Condoms are one of the many ways to prevent unwanted pregnancy and sexually transmitted diseases. However, since 2013 there has been a rise of young people between the ages of 15 to 24 years old becoming infected with STDs. Studies have shown it is mainly due to a lack of education and misconceptions of how to best use condoms for safe sex. Since February is National Condom Month, here are our top 3 tips on how to properly use condoms.
Quick Facts about Condoms
Condoms are one form of contraception and prevention from sexually transmitted diseases (STDs) and the human papillomavirus (HIV). They can be worn by men or women to prevent sperm from getting into one’s body via sexual intercourse. Male condoms are more widely used than female condoms, and are usually made with latex. “Natural” condoms, like lambskin, can be used to prevent pregnancy, but are not as effective with protection against STDs and HIV.
Condoms has been largely studied and proven to be very effective for STD and HIV prevention. They have shown to be better protection from diseases transmitted by only genital fluids, such as chlamydia, gonorrhea, trichomoniasis, and HIV infection. Alternatively, infections that are transmitted through skin-to-skin contact, like genital herpes, syphilis or HPV, are slightly less preventative through use of condoms.
Tips for using Condoms
1. Know What Your Using
Always read all of the information your condom provider gives to you. It’s important to know what you’re using and how to use it properly. Additionally, check the expiration date on the package. If the condom is expired, throw it away and use a new package of condoms to increase prevention. Never reuse condoms even if the condom is still intact after use or it’s with the same sexual partner. Reusing condoms can cause a higher risk of breaking the condom’s barrier and infecting you and your partner with infection or disease and even lead to unwanted pregnancy.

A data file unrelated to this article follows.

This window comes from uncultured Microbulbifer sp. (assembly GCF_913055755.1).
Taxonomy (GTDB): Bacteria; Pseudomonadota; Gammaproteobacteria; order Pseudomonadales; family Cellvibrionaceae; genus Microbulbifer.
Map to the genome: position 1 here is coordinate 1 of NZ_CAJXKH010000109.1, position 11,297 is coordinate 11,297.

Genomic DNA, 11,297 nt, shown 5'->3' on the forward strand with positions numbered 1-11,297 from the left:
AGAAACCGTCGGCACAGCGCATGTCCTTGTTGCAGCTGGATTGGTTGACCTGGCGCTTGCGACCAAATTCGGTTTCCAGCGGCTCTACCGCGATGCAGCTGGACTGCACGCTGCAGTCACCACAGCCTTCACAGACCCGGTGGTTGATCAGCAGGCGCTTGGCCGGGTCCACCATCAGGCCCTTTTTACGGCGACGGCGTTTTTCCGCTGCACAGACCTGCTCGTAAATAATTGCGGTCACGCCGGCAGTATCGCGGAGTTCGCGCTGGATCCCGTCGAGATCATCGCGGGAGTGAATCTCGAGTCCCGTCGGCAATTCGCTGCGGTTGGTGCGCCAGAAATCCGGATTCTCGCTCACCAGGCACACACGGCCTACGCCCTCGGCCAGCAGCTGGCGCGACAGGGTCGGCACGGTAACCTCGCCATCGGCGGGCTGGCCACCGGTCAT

2. Dual Protection
Did you know the best practice for condom use is to use dual protection? This means using a condom with a birth control pill, patch, IUD (intrauterine device) or other contraceptive methods to reduce the risk of contracting HIV, pregnancy and other STDs.
3. Proper Lubrication can Prevent Tears
If a condom breaks before or during sex, stop immediately. Do not continue until the broken condom has been carefully removed and a new one has been put on. Using a pre-lubricated condom will help prevent it from tearing. If the condom you plan to use doesn’t come pre-lubricated, you can use water-based lubricant inside and outside the condom. Remember that lubricants that are oil-based, like lotions, petroleum jellies or vegetable oils, can actually break down the latex and increase the chance of it tearing.
It’s always important to remember that condoms and other birth control methods are not 100% preventative. The best ways to avoid STDs are to either abstain from sexual activity or have a mutually monogamous relationship with someone who is uninfected. Always talk to you partner about agreed upon safe-sex practices before engaging in sexual intercourse. Have a question for our doctors? Schedule an appointment today to talk about any questions or concerns.